Enantiomeric success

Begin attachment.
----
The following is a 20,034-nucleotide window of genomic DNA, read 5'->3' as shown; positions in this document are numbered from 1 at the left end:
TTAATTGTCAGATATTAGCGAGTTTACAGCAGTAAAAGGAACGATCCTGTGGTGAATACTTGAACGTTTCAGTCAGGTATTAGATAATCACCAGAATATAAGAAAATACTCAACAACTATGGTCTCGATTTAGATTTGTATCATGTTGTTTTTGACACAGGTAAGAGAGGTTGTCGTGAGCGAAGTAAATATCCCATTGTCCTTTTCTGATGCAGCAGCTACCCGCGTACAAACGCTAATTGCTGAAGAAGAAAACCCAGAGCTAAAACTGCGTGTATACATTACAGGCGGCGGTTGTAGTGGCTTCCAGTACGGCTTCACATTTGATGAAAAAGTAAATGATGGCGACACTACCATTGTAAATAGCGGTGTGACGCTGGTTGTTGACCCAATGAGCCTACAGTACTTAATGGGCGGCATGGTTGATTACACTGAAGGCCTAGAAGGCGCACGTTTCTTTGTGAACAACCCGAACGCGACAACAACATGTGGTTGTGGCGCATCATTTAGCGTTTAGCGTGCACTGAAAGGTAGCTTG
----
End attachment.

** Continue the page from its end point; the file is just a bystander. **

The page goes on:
There were two news stories this week about chirality, the first showed how microwave spectroscopy might be used to discriminate between enantiomers. The second showed how symmetry might be broken in a deliberate way. Susanne Olsson of the University of Gothenburg, Sweden, has developed a novel crystallization technique that can allow left and right enantiomers to be separated using reverse solubility without the need for an asymmetric auxiliary or a chiral external influence. She points out that while the deceived wisdom is that spontaneous chiral separation is usually considered to be impossible, it is nevertheless possible to generate optical activity from achiral or racemic precursors if the compounds in question can form chiral crystals and are stereochemically labile in solution. She asserts that her technique shows that all crystals in a batch can crystallise as a single enantiomer via total spontaneous resolution. The work has implications for the pharmaceutical industry, organic synthesis in general and the origins of the chiral bias seen in biology.